Hello Victor

No...those dropped-side El cars were originally the first replacement cars delivered by 1872 for the few original cable-hauled cars. The 2nd generation cars were as built and as originally called at the time, Shad Belly Cars. Designed that way because of the riding public's fear of the cars being top heavy and falling off the EL structures, fears allayed by having passengers enter at platform level, and STEP DOWN into a lowered carbody. Thus "lower center of gravity (weight) principal.

They were towed by tiny (originally) "steam dummy locomotives" (predecessors to the standard Forneys of the late 1870's) designed to be disguises are passenger car bodies so as, heh, not to scare horses below.

See photo below --- view north in 1871 to train which is in layup storage on the single and only ORIGINAL track EL running along the east sidewalk line of Greenwich Street, lower Manhattan immediately south of the Yard and Terminal singe curved lead switch and track are located.





The view below is looking north in 1871 at the south end of the original 1868-1869 single track EL structure along the east sidewalk line of Greenwich Street. This short section of 1/2 block EL and track is at this time, until extended to Battery Park by April 1877, solely a one train layup track. In the foreground, the horse car tracks are turning east (right) into STATE STREET. Battery Park is behind the photographer. It's last station on Greenwich Street was about 3 blocks north, and a curved single track connection about 1/2 block north from the track " bumper crosstie" turned right (east) immediately in front of the building wall sign showing " 13" , into private property between Greenwich Street and Broadway, where a small layup yard and small repair shop was located, and a block east was the Terminal EL Station located at the rear of the Company's small office building located at #7 Broadway

This point is where the EL, once it was dual tracked (the opposite separate EL structure and its track built over, along west Greenwich St.sidewalk)--it was extended by April 15, 1877, to the original South Ferry Terminal Station facing Front Street that I previous described in my previous posting.




Here below is a photo looking southeast in 1871 across Greenwich to a train sitting on the 1/2 block long southward tail single layup track, upon the original single-track sole EL structure built in 1869. Seen also are the layup yard and terminal station lead connection curved track turning east to head to the rear of # 7 Broadway Terminal Station and offices building, a block to the east. Seen is one of the shad belly cars beside the repair shops in the parallel layup yard.





BELOW is a north view in 1871 from Greenwich street showing the single curved yard lead track and switch (at rear of 2nd trailing EL car) connection from the EL structure track east to the yard and Terminal Station and Company Offices a block further east at # 7 Broadway.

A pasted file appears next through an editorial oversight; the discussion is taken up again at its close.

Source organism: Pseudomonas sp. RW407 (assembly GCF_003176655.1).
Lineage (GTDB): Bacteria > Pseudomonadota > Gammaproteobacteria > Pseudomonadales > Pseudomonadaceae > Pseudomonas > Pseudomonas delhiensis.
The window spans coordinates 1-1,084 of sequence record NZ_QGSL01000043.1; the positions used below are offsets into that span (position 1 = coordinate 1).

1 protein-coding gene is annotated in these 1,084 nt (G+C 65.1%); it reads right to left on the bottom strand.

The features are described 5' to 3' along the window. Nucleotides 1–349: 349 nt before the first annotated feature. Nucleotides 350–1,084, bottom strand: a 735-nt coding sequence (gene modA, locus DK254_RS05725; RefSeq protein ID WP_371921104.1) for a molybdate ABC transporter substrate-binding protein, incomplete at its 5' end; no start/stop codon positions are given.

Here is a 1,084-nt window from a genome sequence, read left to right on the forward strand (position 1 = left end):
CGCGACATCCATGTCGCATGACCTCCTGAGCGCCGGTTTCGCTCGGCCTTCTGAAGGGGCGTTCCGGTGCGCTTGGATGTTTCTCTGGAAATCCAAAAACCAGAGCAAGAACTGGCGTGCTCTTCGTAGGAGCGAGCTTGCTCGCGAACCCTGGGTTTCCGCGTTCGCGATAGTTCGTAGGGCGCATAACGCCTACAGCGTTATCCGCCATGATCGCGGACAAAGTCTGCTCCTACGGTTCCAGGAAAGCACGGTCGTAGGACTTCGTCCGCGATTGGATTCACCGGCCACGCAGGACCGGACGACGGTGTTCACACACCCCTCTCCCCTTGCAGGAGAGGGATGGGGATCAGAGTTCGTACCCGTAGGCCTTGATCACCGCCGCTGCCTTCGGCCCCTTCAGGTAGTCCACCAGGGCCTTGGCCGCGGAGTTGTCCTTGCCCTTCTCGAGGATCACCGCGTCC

BELOW is a view in 1871 showing a train and crew along the single track sole elevated structure along the east sidewalk of Greenwich Street somewhere just above the terminal and yard.






These "Shad Belly" early El cars had a very vague similarity to the principal of the many decades later early 1950's double decker commuter cars (of ie; LIRR) and present so called bi-level commuter cars, where the passengers step downward to a lower level seating area, but however also step upward to the higher level seating area.

A few years after the first regular and official expansion and operation of the original 9th Avenue EL started around 1870-1, operated by steam locomotive hauled trains, these "Shad Belly" cars were later modified by 1873-4 with standard station-platform level full floors.

Soon more standard floor-height open end platform newer open end EL cars were ordered and delivered by 1874 thru 1876 -- some with tiny center doors in the car sides as seen in the last photo of my series, and eventually the few shad belly cars were rebuilt to standard floor bodies.


regards - Joe F

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Re: Nighttime Shot of 3rd Ave El at 67th Street (1953)

Posted by VictorM on Sun Dec 3 12:33:20 2017, in response to Re: Nighttime Shot of 3rd Ave El at 67th Street (1953), posted by JOE @ NYCMTS - NYCTMG on Sun Dec 3 12:02:44 2017.

Thanks again.

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Re: Nighttime Shot of 3rd Ave El at 67th Street (1953)

Posted by SUBWAYMAN on Sun Dec 3 20:21:01 2017, in response to Re: Nighttime Shot of 3rd Ave El at 67th Street (1953), posted by JOE @ NYCMTS - NYCTMG on Fri Dec 1 08:38:29 2017.

Thanks!

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Re: Nighttime Shot of 3rd Ave El at 67th Street (1953)

Posted by Elkeeper on Sun Dec 3 21:06:40 2017, in response to Re: Nighttime Shot of 3rd Ave El at 67th Street (1953), posted by JOE @ NYCMTS - NYCTMG on Fri Dec 1 20:04:05 2017.

My thanks to JOE and Randy for all of their info. If I remember correctly, several Composites were scrapped around 1938. Do either of you know why?

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Re: Nighttime Shot of 3rd Ave El at 67th Street (1953)

Posted by SUBWAYMAN on Sun Dec 3 22:05:15 2017, in response to Re: Nighttime Shot of 3rd Ave El at 67th Street (1953), posted by Elkeeper on Sun Dec 3 21:06:40 2017.